by Kim Kriege, HOPE Group Supervisor & MYP/DP English and TOK Teacher
For over a decade, YIS has partnered with HOPE International Development Agency to support service work in Cambodia. This February, I was lucky to accompany a group of DP students on our annual trip. As Trevor Noah says in his memoir, Born A Crime: Stories From a South African Childhood, “People love to say, “Give a man a fish, and he’ll eat for a day. Teach a man to fish, and he’ll eat for a lifetime.” What they don’t say is, “And it would be nice if you gave him a fishing rod.” That’s the part of the analogy that’s missing.” During our week in Cambodia, students had the amazing opportunity of learning about service firsthand and the various avenues of supporting communities in need. From fundraising to direct action we left feeling inspired and eager to share our experience with the YIS community.
It’s clear that HOPE takes a grassroots approach to service. They install freshwater wells in remote villages, provide training and materials for sustainable agriculture, offer education programs, and provide low-interest loans to guide communities towards self-reliance.
The YIS HOPE service group began fundraising at the start of this year and was more than excited to visit. We first met the Cambodian HOPE team in Phnom Penh; some of them are in their twenties, while Pheally Kim, the liaison of the Cambodian office, told stories of surviving the Khmer Rouge genocide and her desire to foster resilient communities.
We then spent three days at a village school in Pursat province laying bricks for a retaining wall. Both Cambodian and YIS students and teachers created a massive assembly line to transport dirt and cement material. Not only did we get to interact with each other, but it truly felt like a community effort. In our downtime, the students played games with each other such as volleyball, pick up sticks, singing, and even language lessons.
We also visited a family farm where HOPE installed a well in 2015. Now that same farm is overflowing with orange trees, durian trees, and mango trees while chickens and cows dot the landscape. It was amazing to see how providing the right equipment to a family in need can really make a difference.
On our final day of service, we drove two hours into the Cardamom Mountains to lay concrete for a new school. HOPE provided the raw materials to the community, which created a palpable momentum for change. One village elder, an amputee, even joined the work effort and later performed a traditional Khmer song of gratitude during the rest break.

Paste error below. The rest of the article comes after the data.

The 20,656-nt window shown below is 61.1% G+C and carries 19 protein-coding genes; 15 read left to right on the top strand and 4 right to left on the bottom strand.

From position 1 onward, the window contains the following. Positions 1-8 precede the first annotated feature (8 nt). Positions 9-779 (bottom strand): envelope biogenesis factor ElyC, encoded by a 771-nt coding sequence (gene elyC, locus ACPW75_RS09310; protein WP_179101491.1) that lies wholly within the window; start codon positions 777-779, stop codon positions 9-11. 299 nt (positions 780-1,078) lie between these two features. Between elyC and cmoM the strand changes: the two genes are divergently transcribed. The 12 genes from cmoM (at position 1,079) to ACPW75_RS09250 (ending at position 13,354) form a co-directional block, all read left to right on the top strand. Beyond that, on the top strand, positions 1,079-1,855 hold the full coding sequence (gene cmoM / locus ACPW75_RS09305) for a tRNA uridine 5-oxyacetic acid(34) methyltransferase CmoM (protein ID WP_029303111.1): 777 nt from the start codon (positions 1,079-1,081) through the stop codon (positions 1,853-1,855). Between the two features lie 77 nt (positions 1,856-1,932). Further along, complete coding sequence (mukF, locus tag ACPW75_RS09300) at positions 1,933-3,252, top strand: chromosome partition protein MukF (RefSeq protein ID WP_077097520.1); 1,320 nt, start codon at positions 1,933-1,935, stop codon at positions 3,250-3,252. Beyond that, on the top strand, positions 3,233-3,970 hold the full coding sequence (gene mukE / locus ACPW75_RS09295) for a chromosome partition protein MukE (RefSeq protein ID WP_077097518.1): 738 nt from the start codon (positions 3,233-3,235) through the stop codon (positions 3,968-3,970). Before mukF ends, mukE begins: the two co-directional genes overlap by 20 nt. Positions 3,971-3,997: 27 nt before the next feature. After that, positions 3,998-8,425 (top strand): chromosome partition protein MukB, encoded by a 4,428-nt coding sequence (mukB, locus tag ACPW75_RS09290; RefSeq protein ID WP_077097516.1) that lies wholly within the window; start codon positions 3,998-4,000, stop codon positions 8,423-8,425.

As much as we provided service to Cambodian communities, it was a transformative experience for our YIS students as well. On the way to the remote village, students asked questions such as, “How do these people get medical care?” “Why is the school located here?” “Where does their food come from?” They began to probe deeper into the issues of the community and to grapple with the challenges and rewards of service work.
Our final day was spent in Siem Reap visiting the UNESCO World Heritage Site of Angkor Wat. Students commented on the stark differences in ways of life between this tourist attraction and the Cambodians we met in the countryside. We learned the history of the Khmer Empire as we explored the iconic temples. Students also recalled our visit to the Cambodian genocide Choeung Ek Memorial, “the killing fields”, in Phnom Penh, and marveled at the unfathomable journey this country has been through.
Ultimately, YIS students left Cambodia with a new understanding of the emotional power of service work. During one debriefing session as the sun set over the rolling hills of Pursat, students shared their personal highlights. Enjoy their quotes below, and I hope they inspire you to learn more about HOPE. If you wish to learn more about the relationship between HOPE and YIS, feel free to contact me.
“The highlight of this was really to talk with the kids and build friendships.”
“Being able to travel the world and meet new cultures and new people, being able to go to a small village and help hands on... you don’t get that opportunity everywhere.”
“People from around the world want this country to improve, if the kids know that there are people out there who want the world to change, it will impassion them.”
“Looking up, there was always someone smiling at you, and you smiled back.”
Have a look at a video of the experience in Cambodia created by the YIS students on the trip.